by Tim Owen
March 04, 2011
Music of singular subtlety and surprising beauty. All in all an outstanding release.
“En Form for Bl?”
No matter how well a listener might be acquainted with the work of any of its members, ?thenor have likely delivered something unexpected with this, their fourth album for the independent Vhf Records since 2006. The group exhibit a maturity that their status as an ad-hoc collective has previously rendered understandably elusive. All of the individuals involved typically operate in distinct and usually antithetical musical sub-genres, united only by their tendency to push boundaries with some form and varying degrees of aggression. In ?thenor they play music of singular subtlety and surprising beauty.
Stephen O’Malley is guitarist and co-leader both of the ever more innovative doom/drone outfit SunnO))), and the more extreme Khanate. He’s also a partner in KLT, a duo with electronica grandmaster Peter Rehberg. Steve Noble will be best known to Jazz Mann readers as a freestyle drummer and percussionist, and member of the free jazz power trios N.E.W. and Decoy. Beyond collaborating in ?thenor, O’Malley and Noble have established an unlikely but successful live performance partnership. ?thenor’s remaining members also have existing connections. Daniel O’Sullivan, a player in British art rock outfit Guapo, is also a sometime member of Ulver, a band that has made an unlikely transition over the years from mediaeval-tinged black metal to cinematic electronica, led by ?thenor’s Kristoffer Rygg, most likely ?thenor’s prime mover.
The most remarkable things about “En Form for Bl?” is its essential unity, but it’s tempting to speculate that much of ?thenor’s magic arises from the syzygy between the O’Malley/Noble and O’Sullivan/Rygg axes, the warp and weft respectively of the group sound. O’Malley and Noble’s visceral instrumental inputs are moderated, channelled and re-purposed by O’Sullivan and Rygg’s sound treatments. Supersilent are just about the only other outfit operating in similar ways. Both groups’ sensibilities are similar though the dynamics at play are rather different. ?thenor’s sound is more cinematic, with richly textured atmospherics accreting from discreet sound events.
The album opener “Jocasta” starts under heavy weather, all turbulent drumming, sub-bass rumble and jolts of electric current, but a leavening coda brings bright electronic sustains punctuated by splashes of metal percussion. An early highlight, “One Number of Destiny in Ninety Nine” goes through various changes, from the controlled raging of a Noble drum solo to a passage of quasi prog keyboards. Soothing washes of synthesized sound contrast nicely with O’Malley’s keen guitar abstractions, all borne along on Noble’s undercurrent. After these first two lengthy tracks the album proceeds with briefer, more mood-specific pieces such as “Laudanum Tusk”, an interval of ominous percussive electronics and hand drumming, and the trance-like aural almost cinema of “Dream Tassels”. The closing track, “Something to Sleep is Still”, finally brings the delicacy of the group’s collective touch, with which even the most tumultuous foregoing passages have been handled, well to the fore. Gentle tones glint against subtle synth washes and dubby percussive echoes, until a perfectly judged cymbal wash builds to a snare drum rap, then silence.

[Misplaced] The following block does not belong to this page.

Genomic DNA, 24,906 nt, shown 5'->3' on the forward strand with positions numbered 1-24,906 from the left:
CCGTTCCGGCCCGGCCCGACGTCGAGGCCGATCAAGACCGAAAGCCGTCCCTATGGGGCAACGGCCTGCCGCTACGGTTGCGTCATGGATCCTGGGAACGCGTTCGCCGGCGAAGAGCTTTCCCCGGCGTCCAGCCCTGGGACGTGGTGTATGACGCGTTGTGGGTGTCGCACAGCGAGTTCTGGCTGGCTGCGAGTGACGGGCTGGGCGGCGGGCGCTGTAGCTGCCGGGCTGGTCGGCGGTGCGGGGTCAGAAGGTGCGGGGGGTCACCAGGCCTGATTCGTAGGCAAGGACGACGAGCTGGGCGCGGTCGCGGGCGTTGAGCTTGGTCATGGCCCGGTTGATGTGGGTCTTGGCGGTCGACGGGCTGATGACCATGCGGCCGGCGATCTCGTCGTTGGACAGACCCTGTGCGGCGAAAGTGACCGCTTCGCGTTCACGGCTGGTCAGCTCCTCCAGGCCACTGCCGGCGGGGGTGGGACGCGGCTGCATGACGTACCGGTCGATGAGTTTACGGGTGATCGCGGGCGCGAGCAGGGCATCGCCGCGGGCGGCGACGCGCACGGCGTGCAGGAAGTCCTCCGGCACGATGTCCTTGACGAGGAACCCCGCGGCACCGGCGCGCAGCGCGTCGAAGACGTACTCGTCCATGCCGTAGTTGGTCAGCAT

The group members aren’t credited with specific instruments in the album notes, but they each bring particular well-honed skills to the mix. O’Malley is primarily a guitarist, specialising in the generation of densely layered masses of electric sound; Rygg specialises in ambient/cinematic keyboards and programming; and O’Sullivan is a multi-instrumentalist who I’d guess here concentrates on keyboards. The Fender Rhodes, which often plays a synthesizing lead role (allowing the album’s press notes to cite Miles Davis’ classic “He Loved Him Madly” as a valid point of reference, and for us to take that seriously), could well be his work.
Steve Noble is a recent addition to the previously established triumvirate, formerly a studio-bound enterprise. “En Form for Bl?” was created from three performances over as many months at the Oslo venue Bl?, with all music credited as “automatically composed”, which I take to mean essentially improvised. Noble’s improv experience has undoubtedly acted as a vital catalyst for the live alchemy captured on this disc, but the responsiveness and adaptability of all four players is beguiling, and the subtlety of their interactions makes the album a truly captivating listen. The pieces have been well selected and, presumably, edited, from what must have been quite a mass of material. Thankfully the CD’s sound is superb, managing to marry the rawness of the live vibe with auditory depth of field and a wonderful clarity of differentiation. As a final finesse, the CD comes nicely packaged in a card slipcase with a tasteful design by O’Malley. All in all an outstanding release.blog comments powered by Disqus